Rent Laws & Tenants’ Rights

CB6 recognizes affordable housing as one of the district’s most pressing needs. CB6 understands that the best way to protect our current stock of affordable housing is to ensure that the laws governing rent stabilization are renewed before they expire in June. Community District 6 has close to 24,000 affordable rent stabilized units. However, the only way to ensure that these units remain affordable is to close the loopholes which allow landlords to deregulate their stabilized units, converting them to market rate. At the February 13, 2019 Full Board meeting, CB6 adopted a resolution supporting a Universal Rent Control legislative platform. We believe that this legislative package will help preserve the current stock of affordable housing in our district as well as address the statewide housing crisis.

Loopholes in the Existing Rent Stabilization Laws

Vacancy Decontrol – In 1993, the New York State legislature instituted High-Rent Vacancy Deregulation, which allows landlords to permanently deregulate rent-stabilized apartments once the rent reaches $2,733 a month and the current occupant leaves the unit. Since 1994, at least 155,664 units were deregulated due to High-Rent Vacancy Deregulation, 70% of which have been in Manhattan. State Senate Bill S2591and State Assembly Bill A1198 would eliminate vacancy decontrol.

Vacancy Bonus – In 1997, the State took the authority to regulate the increase in vacancy lease from the City—through the Rent Regulation Reform Act of 1997. This piece of state legislation grants the landlord a 20% vacancy bonus to increase the legal rent of an apartment when the previous tenant leaves. This 20% bonus allows the landlord to push the legal rent closer to the $2,700 threshold at which the apartment can become permanently deregulated (market rate), once the current tenant moves out. However, once the rent has reached $2,700, if the current tenant’s income exceeds $200,000 for the two consecutive years before (or any two consecutive years after), the apartment can become deregulated even if they do not move out. This vacancy bonus loophole incentivizes tenant harassment/consistent tenant turnover by giving the landlord a material gain by having long-term tenants move out and by having high turnover of tenants in a particular apartment. State Senate Bill S185 and State Assembly Bill A2351 would eliminate the vacancy bonus.

Major Capital Improvements (MCIs) and Individual Apartment Improvements (IAIs) –Under the current rent stabilization laws, landlords can pass the cost of major capital improvements (MCIs) and individual apartment improvements (IAIs) to their tenants through an additional and permanent charge on top of a tenant’s base rent. Although in many of these buildings, systems repairs are necessary—either because the components of a building’s infrastructure exceed their useful life as defined by the Division of Homes and Community Renewal or due to years of neglect by the landlord—many landlords often overstate the cost and extent of renovations because they can permanently pass the cost onto their tenants (even after the landlord has recouped cost of the repair or improvement). State Senate Bill S3770, State Senate Bill S3693State Assembly Bill A6465 and State Assembly Bill A6322 would eliminate the ability of landlords to pass along these costs to tenants.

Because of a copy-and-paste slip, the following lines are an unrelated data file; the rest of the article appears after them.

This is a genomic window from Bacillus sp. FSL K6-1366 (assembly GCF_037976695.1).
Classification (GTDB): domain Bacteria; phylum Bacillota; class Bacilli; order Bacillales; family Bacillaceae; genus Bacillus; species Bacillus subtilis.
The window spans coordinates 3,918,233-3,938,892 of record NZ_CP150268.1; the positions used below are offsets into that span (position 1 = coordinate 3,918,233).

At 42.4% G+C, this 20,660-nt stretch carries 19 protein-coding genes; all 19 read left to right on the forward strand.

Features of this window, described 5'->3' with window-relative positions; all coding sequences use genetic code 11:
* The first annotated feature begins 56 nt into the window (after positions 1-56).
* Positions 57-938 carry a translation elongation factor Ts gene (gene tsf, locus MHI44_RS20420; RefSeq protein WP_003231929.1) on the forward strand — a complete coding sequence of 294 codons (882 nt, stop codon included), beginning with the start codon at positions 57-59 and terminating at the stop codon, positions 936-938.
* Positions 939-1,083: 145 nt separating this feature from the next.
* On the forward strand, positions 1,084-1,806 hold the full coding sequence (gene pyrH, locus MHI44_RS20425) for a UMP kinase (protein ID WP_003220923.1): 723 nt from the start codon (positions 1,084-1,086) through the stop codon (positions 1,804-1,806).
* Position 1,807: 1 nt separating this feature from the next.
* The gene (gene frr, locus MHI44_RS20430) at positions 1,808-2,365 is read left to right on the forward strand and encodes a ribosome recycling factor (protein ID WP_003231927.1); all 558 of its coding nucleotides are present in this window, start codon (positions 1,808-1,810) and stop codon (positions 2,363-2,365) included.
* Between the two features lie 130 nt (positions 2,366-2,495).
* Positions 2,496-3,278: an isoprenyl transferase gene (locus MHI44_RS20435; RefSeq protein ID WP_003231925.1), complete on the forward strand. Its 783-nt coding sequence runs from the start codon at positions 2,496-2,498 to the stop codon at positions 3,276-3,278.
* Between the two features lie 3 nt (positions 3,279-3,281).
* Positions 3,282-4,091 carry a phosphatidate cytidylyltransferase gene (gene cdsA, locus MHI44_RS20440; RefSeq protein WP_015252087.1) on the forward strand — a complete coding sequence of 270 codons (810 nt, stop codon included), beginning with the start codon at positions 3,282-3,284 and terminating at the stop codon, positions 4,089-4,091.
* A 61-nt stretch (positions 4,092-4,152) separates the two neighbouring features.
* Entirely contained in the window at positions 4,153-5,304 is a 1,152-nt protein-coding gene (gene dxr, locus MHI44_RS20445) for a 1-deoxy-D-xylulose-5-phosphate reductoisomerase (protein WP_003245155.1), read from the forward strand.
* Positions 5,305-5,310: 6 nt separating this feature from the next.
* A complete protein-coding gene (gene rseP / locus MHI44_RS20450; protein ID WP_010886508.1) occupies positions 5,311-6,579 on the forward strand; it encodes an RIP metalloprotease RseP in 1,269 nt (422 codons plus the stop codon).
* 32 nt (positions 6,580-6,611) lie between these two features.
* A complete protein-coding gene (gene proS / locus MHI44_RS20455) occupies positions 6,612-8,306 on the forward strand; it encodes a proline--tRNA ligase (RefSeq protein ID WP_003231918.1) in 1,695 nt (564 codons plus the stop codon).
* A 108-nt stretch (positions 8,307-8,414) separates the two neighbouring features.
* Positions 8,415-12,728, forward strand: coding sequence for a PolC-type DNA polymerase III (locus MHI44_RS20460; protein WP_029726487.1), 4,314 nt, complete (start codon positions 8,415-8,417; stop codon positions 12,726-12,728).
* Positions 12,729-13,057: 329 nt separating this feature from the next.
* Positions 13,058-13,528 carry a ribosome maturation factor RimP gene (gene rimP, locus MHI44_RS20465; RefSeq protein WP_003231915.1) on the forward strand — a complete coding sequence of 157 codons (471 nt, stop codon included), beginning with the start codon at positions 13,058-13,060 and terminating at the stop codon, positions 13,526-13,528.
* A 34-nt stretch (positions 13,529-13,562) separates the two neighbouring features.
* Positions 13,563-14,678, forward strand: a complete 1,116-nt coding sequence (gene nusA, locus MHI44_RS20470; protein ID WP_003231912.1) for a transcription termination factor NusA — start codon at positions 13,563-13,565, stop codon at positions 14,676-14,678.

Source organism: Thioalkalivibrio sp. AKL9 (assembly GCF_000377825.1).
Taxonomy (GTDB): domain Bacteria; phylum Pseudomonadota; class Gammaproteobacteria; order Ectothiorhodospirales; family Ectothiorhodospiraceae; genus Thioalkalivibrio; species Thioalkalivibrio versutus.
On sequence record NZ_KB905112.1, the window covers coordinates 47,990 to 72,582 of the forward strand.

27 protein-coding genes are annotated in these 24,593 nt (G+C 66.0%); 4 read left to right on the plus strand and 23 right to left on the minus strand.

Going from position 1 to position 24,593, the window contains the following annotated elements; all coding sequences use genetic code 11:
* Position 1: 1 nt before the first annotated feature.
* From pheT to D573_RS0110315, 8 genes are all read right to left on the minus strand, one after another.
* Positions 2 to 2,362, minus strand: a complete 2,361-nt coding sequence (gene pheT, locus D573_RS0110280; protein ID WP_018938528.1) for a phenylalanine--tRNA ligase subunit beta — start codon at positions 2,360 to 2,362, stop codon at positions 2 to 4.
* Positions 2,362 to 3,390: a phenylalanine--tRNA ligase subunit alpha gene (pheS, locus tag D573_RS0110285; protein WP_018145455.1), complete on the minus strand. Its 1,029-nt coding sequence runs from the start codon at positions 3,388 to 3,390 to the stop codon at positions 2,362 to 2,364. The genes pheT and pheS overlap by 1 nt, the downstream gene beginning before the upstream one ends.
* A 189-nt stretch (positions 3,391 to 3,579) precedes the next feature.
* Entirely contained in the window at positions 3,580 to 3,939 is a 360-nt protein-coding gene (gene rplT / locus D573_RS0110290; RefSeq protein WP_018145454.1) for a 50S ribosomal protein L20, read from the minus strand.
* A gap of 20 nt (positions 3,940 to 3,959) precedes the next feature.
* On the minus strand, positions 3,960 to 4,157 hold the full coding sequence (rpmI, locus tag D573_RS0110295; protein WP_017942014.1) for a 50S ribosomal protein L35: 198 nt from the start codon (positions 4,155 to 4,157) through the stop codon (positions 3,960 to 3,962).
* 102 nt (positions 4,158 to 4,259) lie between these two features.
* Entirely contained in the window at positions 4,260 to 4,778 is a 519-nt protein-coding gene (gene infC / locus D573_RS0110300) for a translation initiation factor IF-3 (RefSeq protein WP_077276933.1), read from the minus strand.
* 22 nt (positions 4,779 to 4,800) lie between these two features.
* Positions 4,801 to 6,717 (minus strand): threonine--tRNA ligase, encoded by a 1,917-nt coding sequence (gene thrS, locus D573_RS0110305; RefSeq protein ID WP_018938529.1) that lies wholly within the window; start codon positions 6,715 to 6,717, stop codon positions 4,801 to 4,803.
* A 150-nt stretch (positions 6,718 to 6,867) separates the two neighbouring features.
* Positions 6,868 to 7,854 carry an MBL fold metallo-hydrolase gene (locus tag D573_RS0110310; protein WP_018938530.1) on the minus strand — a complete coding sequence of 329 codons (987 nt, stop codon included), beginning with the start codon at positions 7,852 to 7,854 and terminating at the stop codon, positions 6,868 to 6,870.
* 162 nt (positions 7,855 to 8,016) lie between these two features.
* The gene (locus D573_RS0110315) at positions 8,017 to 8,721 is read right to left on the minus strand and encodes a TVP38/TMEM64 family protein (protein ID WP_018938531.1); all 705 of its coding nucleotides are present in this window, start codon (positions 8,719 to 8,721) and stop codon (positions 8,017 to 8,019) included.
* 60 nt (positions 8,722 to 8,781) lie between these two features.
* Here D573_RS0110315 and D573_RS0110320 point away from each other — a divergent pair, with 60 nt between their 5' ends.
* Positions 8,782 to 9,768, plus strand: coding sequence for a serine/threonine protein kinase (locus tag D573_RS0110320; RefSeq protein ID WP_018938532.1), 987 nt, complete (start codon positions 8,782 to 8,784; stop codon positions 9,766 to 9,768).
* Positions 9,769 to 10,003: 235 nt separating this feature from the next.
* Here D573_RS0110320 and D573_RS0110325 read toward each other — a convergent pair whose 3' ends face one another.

Good/Just Cause Eviction Protection – One of the benefits of being a rent stabilized tenant is the right to a renewal lease–with a rent increase as dictated by the Rent Guidelines Board. This means that a landlord has to offer the current tenant a renewal lease, assuming they are in good standing with their rent. The 5 million New Yorkers who are not rent stabilized tenants do not have this same protection. State Senate Bill S2892A and State Assembly Bill A8030A proposes to extend this protection to nearly all tenants across the state. The legislation would prevent a landlord from evicting a tenant or not offering them a renewal lease unless the tenant has failed to pay rent their rent. However, failure to pay rent is not a cause for eviction if it is due to an “unconscionable rent increase,” which the law defines as being an increase greater than 1.5 times the annual percentage change in the Consumer Price Index (CPI) for the region.

If enacted, this law would give market rate tenants the protection of knowing that when their lease is about to expire that they will not suddenly be priced out of their neighborhood. This law would be a bulwark against the rampant gentrification and displacement occurring citywide and statewide–preserving neighborhood affordability not just for the fortunate tenants who are covered under the current rent stabilization framework.